Aligning assessment with Threshold Learning Outcomes in the Creative and Performing Arts

Assessment in Music

Rationale

As traditional Conservatoire teaching takes place in isolation, often without external validation, assessment practices have been largely at the discretion of individual institutions. It is only with the recent work of Heather Monkhouse that a comprehensive audit of assessment practices in Bachelors Degrees in music in Australia has been readily available (Monkhouse, 2007). While ensemble and solo performance have constituted a major component of assessment tasks in this context, the use of other forms of assessment such as peer, self and/or group assessment has been limited, and it is not clear how existing assessment practices might be constructively aligned with TLOs as recommended for the Creative and Performing Arts. Higher music education programs will need to demonstrate student achievement of the national TLOs as part of the Tertiary Education Quality and Standards Agency (TEQSA) processes and it is in this context that the project was needed by the creative and performing arts sector.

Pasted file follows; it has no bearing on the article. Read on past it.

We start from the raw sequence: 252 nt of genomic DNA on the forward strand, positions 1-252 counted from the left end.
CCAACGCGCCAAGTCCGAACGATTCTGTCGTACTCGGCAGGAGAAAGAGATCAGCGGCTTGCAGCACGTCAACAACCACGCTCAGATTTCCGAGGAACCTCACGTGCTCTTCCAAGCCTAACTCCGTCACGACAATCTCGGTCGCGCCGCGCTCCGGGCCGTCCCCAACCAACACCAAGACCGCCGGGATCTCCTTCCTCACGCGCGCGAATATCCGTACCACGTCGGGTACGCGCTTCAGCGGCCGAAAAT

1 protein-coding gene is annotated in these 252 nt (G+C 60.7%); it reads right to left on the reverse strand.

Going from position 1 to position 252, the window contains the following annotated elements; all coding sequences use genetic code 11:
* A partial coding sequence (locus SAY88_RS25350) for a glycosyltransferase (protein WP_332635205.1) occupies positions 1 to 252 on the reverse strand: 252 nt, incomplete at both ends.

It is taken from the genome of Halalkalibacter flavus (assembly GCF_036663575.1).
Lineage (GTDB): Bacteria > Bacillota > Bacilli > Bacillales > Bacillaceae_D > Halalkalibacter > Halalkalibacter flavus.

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Consensus moderation was used in this project and is now required for all elements at Griffith University under its Assessment Policy, and has therefore been adopted at the Queensland Conservatorium, the Queensland College of Art and other elements of Griffith University that include the Creative and Performing Arts. The two partner institutions (the University of Newcastle and the University of Tasmania) have both participated in inter-institutional consensus moderation exercises and all participants have found these to be effective. The inclusion of National Council of Tertiary Music Schools (NACTMUS) members as part of the reference group ensured the 23 Australian Universities who are NACTMUS members were informed about the project and its outcomes, particularly through participation in the project’s International Assessment Symposium.

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Reference

Monkhouse, H. (2007). Performance assessment of classical woodwind instruments in the Australian Tertiary Sector.

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